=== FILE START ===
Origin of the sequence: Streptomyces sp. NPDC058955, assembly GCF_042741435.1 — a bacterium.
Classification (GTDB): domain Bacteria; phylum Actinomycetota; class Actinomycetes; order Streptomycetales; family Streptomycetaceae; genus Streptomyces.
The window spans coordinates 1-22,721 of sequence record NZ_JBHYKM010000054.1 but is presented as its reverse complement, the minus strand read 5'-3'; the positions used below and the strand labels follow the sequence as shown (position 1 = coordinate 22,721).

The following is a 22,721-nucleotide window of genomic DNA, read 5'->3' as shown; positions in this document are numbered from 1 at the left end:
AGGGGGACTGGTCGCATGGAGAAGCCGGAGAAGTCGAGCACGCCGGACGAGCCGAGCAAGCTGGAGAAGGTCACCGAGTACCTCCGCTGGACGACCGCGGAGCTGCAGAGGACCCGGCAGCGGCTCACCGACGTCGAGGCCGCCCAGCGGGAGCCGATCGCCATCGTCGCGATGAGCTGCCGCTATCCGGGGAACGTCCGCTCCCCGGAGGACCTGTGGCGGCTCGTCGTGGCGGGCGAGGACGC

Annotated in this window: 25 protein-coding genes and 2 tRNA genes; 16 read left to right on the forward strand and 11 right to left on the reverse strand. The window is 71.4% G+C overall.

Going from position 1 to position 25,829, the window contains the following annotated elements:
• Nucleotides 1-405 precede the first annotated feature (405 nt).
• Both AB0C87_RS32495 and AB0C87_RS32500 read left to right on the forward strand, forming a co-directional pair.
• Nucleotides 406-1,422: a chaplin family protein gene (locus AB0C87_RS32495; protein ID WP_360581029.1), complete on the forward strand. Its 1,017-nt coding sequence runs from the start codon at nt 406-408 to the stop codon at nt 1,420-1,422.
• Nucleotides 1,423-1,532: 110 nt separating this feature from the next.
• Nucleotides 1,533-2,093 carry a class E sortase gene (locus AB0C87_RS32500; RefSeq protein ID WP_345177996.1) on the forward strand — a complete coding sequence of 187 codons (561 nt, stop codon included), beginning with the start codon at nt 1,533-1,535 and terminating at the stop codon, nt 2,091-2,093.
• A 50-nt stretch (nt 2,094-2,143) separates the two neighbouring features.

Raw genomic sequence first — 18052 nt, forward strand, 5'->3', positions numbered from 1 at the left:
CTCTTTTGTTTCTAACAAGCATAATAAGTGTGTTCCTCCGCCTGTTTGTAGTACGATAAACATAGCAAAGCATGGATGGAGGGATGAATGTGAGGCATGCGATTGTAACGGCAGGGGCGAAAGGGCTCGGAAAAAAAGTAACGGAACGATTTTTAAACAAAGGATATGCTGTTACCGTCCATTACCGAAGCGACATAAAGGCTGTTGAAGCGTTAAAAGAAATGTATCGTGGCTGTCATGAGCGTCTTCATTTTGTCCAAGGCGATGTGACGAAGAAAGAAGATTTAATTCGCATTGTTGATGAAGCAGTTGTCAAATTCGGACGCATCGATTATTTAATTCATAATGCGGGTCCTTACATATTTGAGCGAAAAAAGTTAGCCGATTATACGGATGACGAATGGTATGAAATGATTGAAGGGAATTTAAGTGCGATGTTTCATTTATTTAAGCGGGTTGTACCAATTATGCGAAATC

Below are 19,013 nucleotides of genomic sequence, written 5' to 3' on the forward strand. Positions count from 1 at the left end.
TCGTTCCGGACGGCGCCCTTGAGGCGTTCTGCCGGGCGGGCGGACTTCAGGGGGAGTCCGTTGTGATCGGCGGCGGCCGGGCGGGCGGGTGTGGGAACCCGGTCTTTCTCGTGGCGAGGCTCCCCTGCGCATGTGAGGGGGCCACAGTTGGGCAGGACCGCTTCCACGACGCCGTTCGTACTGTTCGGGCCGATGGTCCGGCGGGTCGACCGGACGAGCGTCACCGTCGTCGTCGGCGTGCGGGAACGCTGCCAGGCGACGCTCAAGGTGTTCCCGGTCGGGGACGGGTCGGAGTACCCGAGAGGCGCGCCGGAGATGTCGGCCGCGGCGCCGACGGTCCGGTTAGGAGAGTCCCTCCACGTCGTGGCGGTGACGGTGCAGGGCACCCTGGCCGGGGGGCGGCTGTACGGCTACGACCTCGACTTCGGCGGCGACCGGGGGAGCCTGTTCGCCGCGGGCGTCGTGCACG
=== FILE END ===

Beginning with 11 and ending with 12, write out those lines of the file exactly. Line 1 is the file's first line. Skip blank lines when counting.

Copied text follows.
• Nucleotides 1,423-1,532: 110 nt separating this feature from the next.
• Nucleotides 1,533-2,093 carry a class E sortase gene (locus AB0C87_RS32500; RefSeq protein ID WP_345177996.1) on the forward strand — a complete coding sequence of 187 codons (561 nt, stop codon included), beginning with the start codon at nt 1,533-1,535 and terminating at the stop codon, nt 2,091-2,093.